Saturday, June 22, 2024

This grim but revolutionary DNA technology is changing how we respond to mass disasters

Computer scienceThis grim but revolutionary DNA technology is changing how we respond to mass disasters

Meanwhile, after the fires, Filipino families faced particularly stark barriers to getting information about financial support, government assistance, housing, and DNA testing. Filipinos make up about 25% of Hawaii’s population and 40% of its workers in the tourism industry. They also make up 46% of undocumented residents in Hawaii—more than any other group. Some encountered language barriers, since they primarily spoke Tagalog or Ilocano. Some worried that people would try to take over their burned land and develop it for themselves. For many, being asked for DNA samples only added to the confusion and suspicion.

Selden says he hears the overall concerns about DNA testing: “If you ask people about DNA in general, they think of Brave New World and [fear] the information is going to be used to somehow harm or control people.” But just like regular DNA analysis, he explains, rapid DNA analysis “has no information on the person’s appearance, their ethnicity, their health, their behavior either in the past, present, or future.” He describes it as a more accurate fingerprint.

Gin tried to help the Lahaina family members understand that their DNA “isn’t going to go anywhere else.” She told them their sample would ultimately be destroyed, something programmed to occur inside ANDE’s machine. (Selden says the boxes were designed to do this for privacy purposes.) But sometimes, Gin realizes, these promises are not enough.

“You still have a large population of people that, in my experience, don’t want to give up their DNA to a government entity,” she says. “They just don’t.”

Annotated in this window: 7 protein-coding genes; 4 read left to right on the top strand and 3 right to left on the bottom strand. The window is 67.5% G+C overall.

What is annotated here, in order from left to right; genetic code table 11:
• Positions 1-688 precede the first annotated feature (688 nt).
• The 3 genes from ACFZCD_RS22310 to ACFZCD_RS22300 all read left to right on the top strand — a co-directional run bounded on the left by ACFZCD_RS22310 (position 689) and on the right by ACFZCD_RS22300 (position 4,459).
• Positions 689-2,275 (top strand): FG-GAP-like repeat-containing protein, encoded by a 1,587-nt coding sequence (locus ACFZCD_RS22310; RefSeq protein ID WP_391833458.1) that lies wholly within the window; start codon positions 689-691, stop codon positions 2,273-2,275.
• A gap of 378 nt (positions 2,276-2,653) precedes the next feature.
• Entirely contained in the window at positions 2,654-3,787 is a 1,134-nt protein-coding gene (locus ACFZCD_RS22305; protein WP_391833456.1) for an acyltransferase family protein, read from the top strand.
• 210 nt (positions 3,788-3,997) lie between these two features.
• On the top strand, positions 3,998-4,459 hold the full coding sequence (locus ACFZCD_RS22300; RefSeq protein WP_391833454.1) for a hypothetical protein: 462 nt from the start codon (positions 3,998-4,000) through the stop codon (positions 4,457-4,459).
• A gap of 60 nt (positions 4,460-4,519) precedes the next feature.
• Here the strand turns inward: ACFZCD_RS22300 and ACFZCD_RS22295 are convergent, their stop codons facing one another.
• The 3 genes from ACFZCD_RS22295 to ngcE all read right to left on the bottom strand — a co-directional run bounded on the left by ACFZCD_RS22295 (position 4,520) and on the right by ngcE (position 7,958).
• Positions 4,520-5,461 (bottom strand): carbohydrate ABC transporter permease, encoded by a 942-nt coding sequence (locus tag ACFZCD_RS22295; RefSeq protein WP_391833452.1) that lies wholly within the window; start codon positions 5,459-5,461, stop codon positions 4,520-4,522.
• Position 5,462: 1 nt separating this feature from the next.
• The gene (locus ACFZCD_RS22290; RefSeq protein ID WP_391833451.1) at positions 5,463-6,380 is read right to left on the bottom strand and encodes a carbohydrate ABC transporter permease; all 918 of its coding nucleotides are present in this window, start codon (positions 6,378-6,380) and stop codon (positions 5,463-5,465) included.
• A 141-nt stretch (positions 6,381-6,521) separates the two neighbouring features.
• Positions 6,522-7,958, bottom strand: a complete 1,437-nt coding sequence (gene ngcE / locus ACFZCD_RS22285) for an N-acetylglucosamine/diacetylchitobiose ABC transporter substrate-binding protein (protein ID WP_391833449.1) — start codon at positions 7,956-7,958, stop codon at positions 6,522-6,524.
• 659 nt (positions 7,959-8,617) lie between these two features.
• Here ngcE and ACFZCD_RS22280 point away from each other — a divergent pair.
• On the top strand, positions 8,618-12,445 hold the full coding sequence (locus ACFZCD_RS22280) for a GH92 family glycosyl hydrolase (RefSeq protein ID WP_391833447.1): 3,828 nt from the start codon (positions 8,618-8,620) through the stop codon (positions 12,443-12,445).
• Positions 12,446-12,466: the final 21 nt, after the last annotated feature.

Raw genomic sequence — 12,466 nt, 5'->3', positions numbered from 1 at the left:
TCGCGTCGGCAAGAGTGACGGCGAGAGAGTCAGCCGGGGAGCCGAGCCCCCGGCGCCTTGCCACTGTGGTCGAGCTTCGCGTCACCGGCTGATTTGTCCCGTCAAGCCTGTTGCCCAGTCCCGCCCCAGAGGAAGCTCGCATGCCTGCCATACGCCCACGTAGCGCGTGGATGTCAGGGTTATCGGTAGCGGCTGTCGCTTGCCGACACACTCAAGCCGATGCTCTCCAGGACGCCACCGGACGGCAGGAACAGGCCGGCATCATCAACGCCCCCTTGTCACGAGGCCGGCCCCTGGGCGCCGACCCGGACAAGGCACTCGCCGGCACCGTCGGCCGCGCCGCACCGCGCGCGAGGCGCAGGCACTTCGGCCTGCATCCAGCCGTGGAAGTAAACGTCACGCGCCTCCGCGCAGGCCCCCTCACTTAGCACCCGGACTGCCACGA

Gin understands that family members are often nervous to give their DNA samples. She promises the process of rapid DNA analysis respects their privacy, but knows sometimes promises aren’t enough.


The immediate aftermath of a disaster, when people are suffering from shock, PTSD, and displacement, is the worst possible moment to try to educate them about DNA tests and explain the technology and privacy policies. “A lot of them don’t have anything,” Gin says. “They’re just wondering where they’re going to lay their heads down, and how they’re going to get food and shelter and transportation.”

Unfortunately, Lahaina’s survivors won’t be the last people in this position. Particularly given the world’s current climate trajectory, the risk of deadly events in just about every neighborhood and community will rise. And figuring out who survived and who didn’t will be increasingly difficult. Mann recalls his work on the Indian Ocean tsunami, when over 227,000 people died. “The bodies would float off, and they ended up 100 miles away,” he says. Investigators were at times left with remains that had been consumed by sea creatures or degraded by water and weather. He remembers how they struggled to determine: “Who is the person?”

Mann has spent his own career identifying people including “missing soldiers, sailors, airmen, Marines, from all past wars,” as well as people who have died recently. That closure is meaningful for family members, some of them decades, or even lifetimes, removed.

In the end, distrust and conspiracy theories did in fact hinder DNA-identification efforts on Maui, according to a police department report.

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